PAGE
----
I started to use radare2 in the beginning on 2012, and my first contribution to it was in August 2013. I gave numerous workshops and talks about it at various security conferences, served as a GSoC mentor, wrote a couple of articles about it both on this very blog and other places, attended all the r2con to give workshops there, …
People are often asking me why they should use radare2 instead of something else, so I decided to write this down. I think that a nice way to (partially) answer this question is to use a handy metaphor: text editors.
Radare2 is all about command line and cryptic shortcuts/commands, and just like vim,
at the beginning, one is completely lost, spending all your time in insertion
mode, trying to remember what
gg=G" is supposed to do, or how to undo the
folding of the function you're looking at. But once you're used to it, once you
saw the light, you're fast and efficient, everything seems logical, pleasant and
/x 7...7... (patch2,?E patch2,wx eb,s+2,wx 9090,) (,f foo=$j,s+2,f bar=$j,s-2,?v foo-bar,?! .(patch2))() @@ hit* (,s+2,?v $j-$$+2,?! wx 9090)() @@ hit* f-hit*
Because vimscript and r2script may be brittle to use, they both have a lot of binding: lua, ruby, python, vimscript, mzscheme, Perl, Tcl, … for vim, and a large subset of those for radare2.
The community around those two software are a bit alike: they are fans of their
tool, and will be vocal about this, which is
sometimes often annoying to
others: Why can't those people not shut up, why do they have to be so vocal and
insist that we give a try at their cryptic tool from the past?
There are some GUI for vim, like GVim, or all the neovim
but most of the people are simply using vim in a terminal, because
it's more convenient.
Radare2 had gradare2,
web interfaces, and now
Cutter, but most of its power users are
Both of them are also running on almost every single platform: AmigaOS, Atari MiNT, BeOS, DOS, MacOS, NextStep, OS/2, OSF, RiscOS, SGI, UNIX, VMS, Win16 + Win32 (Windows95/98/00/NT), BSD*, Linux, …
Moreover, even while they're packed with features, they do have a lot of
hackish clever integrations with other programs: vim plays nice with
crazy autocompletion engines,
while radare2 integrates with
I like vim, it's great to write text, C, Haskell, … but I wouldn't recommend to use it for things like Java or C++. For those, an IDE is more suited. Of course, there will always be people using vim for Java, but the majority doesn't.
For radare2, it's similar: it's great for reversing small programs, like in CTF, things written in C, … but for C++ or massive packed binaries, I wouldn't recommend it.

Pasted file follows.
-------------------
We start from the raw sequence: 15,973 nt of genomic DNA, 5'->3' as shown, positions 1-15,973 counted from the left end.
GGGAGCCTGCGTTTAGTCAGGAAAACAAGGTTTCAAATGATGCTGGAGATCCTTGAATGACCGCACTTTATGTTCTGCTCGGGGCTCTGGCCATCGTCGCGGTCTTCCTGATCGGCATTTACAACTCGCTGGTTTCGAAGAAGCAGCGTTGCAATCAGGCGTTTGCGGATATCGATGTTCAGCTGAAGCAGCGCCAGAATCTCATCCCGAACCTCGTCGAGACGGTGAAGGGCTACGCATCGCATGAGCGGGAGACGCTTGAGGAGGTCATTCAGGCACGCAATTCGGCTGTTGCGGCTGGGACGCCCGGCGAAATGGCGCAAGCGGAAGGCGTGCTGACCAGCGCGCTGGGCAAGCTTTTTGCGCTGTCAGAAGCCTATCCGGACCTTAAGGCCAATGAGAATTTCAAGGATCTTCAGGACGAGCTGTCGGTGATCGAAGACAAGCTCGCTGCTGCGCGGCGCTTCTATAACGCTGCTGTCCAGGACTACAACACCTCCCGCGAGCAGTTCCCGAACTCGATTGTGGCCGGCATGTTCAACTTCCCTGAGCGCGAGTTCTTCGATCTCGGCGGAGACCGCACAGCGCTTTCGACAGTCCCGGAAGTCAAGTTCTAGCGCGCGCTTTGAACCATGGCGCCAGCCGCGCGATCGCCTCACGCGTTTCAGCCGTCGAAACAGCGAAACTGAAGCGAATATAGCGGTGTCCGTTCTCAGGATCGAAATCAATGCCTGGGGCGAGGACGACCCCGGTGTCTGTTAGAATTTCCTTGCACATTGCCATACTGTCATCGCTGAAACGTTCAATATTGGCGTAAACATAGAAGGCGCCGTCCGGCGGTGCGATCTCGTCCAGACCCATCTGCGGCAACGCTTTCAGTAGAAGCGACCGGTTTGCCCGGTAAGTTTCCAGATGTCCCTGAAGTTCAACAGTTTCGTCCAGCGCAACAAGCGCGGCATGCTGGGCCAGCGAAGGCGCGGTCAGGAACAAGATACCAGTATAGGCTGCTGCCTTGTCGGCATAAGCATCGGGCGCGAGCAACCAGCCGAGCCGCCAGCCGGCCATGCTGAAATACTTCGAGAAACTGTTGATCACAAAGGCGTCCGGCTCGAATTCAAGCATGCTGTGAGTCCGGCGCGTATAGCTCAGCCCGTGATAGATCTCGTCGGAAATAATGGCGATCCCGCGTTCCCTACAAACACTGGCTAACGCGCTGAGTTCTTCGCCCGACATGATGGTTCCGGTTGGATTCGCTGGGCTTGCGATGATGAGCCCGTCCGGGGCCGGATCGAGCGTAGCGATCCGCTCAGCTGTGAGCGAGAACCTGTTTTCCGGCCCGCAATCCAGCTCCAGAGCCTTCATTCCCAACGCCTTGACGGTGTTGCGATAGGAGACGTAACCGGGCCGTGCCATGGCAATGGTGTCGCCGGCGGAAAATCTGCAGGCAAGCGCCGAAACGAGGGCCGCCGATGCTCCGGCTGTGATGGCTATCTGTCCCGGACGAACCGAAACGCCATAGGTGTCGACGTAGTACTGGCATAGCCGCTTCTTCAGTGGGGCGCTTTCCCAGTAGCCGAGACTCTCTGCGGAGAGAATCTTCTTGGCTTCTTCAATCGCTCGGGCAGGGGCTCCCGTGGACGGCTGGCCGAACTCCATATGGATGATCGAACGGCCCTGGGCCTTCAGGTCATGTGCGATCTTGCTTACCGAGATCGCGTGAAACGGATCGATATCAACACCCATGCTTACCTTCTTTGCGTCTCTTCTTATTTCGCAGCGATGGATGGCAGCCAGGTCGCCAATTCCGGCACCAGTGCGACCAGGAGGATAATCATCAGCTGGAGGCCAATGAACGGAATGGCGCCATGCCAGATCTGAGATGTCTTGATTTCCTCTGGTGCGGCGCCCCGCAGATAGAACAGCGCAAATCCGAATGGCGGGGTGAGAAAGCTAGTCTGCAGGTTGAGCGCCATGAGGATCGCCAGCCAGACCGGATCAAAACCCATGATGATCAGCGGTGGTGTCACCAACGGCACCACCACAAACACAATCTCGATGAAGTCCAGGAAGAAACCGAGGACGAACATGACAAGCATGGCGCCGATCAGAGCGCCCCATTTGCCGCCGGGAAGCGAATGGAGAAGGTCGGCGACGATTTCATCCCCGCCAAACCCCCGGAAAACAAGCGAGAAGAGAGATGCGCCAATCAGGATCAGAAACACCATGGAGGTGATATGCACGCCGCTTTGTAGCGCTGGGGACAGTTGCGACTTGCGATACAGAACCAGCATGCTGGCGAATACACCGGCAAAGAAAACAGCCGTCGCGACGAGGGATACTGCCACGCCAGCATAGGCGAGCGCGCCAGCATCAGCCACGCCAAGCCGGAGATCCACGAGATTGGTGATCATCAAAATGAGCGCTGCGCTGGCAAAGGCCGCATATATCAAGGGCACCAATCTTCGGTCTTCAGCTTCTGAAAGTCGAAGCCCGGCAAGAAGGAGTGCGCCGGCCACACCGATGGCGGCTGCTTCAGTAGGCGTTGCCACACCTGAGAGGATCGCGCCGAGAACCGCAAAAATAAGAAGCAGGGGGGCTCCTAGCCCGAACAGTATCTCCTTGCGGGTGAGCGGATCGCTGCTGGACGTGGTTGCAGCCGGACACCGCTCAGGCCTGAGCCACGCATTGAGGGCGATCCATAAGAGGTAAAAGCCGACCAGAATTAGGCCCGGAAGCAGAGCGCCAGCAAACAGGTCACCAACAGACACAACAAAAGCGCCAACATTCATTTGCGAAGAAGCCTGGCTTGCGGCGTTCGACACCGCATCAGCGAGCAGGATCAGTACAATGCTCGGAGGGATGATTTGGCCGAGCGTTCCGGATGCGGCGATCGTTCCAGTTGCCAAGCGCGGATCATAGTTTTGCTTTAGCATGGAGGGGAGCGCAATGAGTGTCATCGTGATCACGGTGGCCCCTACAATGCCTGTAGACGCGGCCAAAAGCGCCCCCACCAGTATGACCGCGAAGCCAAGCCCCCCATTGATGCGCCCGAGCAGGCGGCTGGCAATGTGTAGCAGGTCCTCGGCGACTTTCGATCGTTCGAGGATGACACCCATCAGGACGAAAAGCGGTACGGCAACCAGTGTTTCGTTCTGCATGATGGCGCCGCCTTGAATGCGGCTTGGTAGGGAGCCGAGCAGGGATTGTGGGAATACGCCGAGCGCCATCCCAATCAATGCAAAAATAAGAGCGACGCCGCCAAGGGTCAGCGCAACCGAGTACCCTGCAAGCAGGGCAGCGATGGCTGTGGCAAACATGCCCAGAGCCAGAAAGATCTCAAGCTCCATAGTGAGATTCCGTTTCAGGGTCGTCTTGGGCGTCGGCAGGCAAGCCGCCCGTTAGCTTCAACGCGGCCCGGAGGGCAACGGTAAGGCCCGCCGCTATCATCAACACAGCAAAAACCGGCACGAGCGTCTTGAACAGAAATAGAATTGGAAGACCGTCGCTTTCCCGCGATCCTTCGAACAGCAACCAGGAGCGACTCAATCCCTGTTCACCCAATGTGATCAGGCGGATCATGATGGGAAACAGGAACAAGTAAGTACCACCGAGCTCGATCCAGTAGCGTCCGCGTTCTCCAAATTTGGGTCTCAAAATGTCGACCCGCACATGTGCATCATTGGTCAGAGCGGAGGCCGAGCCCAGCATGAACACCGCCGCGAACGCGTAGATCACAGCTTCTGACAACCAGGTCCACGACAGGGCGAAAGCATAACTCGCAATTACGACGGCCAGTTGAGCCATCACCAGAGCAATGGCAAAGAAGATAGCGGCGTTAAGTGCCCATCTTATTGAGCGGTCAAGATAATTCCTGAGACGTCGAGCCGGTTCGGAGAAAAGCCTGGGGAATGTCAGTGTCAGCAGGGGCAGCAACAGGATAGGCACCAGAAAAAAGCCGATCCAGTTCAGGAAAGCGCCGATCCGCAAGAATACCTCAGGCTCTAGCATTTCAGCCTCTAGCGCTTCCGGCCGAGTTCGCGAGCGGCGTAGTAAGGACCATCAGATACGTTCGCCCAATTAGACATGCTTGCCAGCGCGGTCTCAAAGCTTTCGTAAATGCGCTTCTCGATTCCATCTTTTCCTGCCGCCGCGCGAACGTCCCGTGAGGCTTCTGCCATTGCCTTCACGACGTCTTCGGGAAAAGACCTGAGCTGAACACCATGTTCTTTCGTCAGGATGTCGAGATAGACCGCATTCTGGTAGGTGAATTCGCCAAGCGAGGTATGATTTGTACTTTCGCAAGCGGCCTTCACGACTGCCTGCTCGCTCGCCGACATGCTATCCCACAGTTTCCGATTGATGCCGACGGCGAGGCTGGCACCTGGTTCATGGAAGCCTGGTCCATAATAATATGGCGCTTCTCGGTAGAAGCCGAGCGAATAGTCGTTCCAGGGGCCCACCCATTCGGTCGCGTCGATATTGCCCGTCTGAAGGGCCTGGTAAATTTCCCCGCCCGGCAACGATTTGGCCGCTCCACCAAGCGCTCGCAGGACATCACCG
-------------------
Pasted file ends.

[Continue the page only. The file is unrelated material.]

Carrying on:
Binary ninja feels a bit clunky: there is this omnipresent feeling that things are missing or aren't completely dry yet. But if you take the time to write your plugins, or to use the ones from other, then you'll understand why its users are loving it so much.
For example, its Opaque predicate patcher plugin is amazing, and would be awful to write in pure r2script. Even by using Python, for example via r2pipe, or IDAPython, doing the backward propagation to find if a given condition is constant would be horrible.
There is also this tendency of emacs users to never use any other tool, because they wrote eww to browse the web, ERC for irc, reading emails with GNUS, using org-mode as a notebook/calendar, serving http with elnode, ordering food, … Binary Ninja users have a similar behaviour: scripting everything via the Python API.
IDA is massive, and costs more money than its competitors, but this is what the industry is using, and you can reverse massive binaries with ease.
You can of course write C++ or Java in vim, or in emacs, but you either have a massive amount of plugins, or you're a hardcore user, which is entirely fine. But for normal people™, it's usually easier, faster and more effective to use an IDE.
IntelliJ IDEA comes with a lot of features, like deep integration with the Java ecosystem (Gradle, Maven, JBoss, Spring, Android, …), intelligent autocompletion, code analysis, refactoring, framework integrations, profiting…
Likewise, IDA Pro comes with FLIRT, remote debugging (including compatibility with Corellium), advanced analysis, tracing, advanced typing system with automatic inference, an advanced interactive decompiler, support for a myriad of architectures, PDB support, Lumina, Android and iPhone weird format support, …
At the beginning of this blogpost, I used the term "partially answered", because a metaphor is rarely enough to provide a comprehensive answer, and there is an elephant in the room that needs to be mentioned: money
Radare2 has a vibrant community, that does things mostly because they are fun, while IDA Pro and Binary Ninja have to make money: if you want a feature in radare2, you'll need to either convince someone to implement it for you, or to implement it yourself, while for the others, you can likely just throw a bunch of money at the developers to get it done. Worse case, the license is coming with technical support anyway.
Not having to care about paying the rent by selling radare2 also means that
useless stupid entertaining features are added from time to
time: some potache easter eggs, the game 2048, emoji
support, Malbolge and brainfuck disassembly, … this also means that from time
to time, things are broken, and nobody cares because nobody is using them but
It also means that while Binary Ninja and IDA Pro a giving expensive trainings, radare2 has the r2con for less than 100EUR, with 2 days of workshops,and two day of people presenting the crazy things they did with radare2: fiddling with proprietary Street Fighter emulators, writing a GUI, integrate with decompilers, Fuzzing, writing music, reversing wireless SD cards, … and even a chiptune party!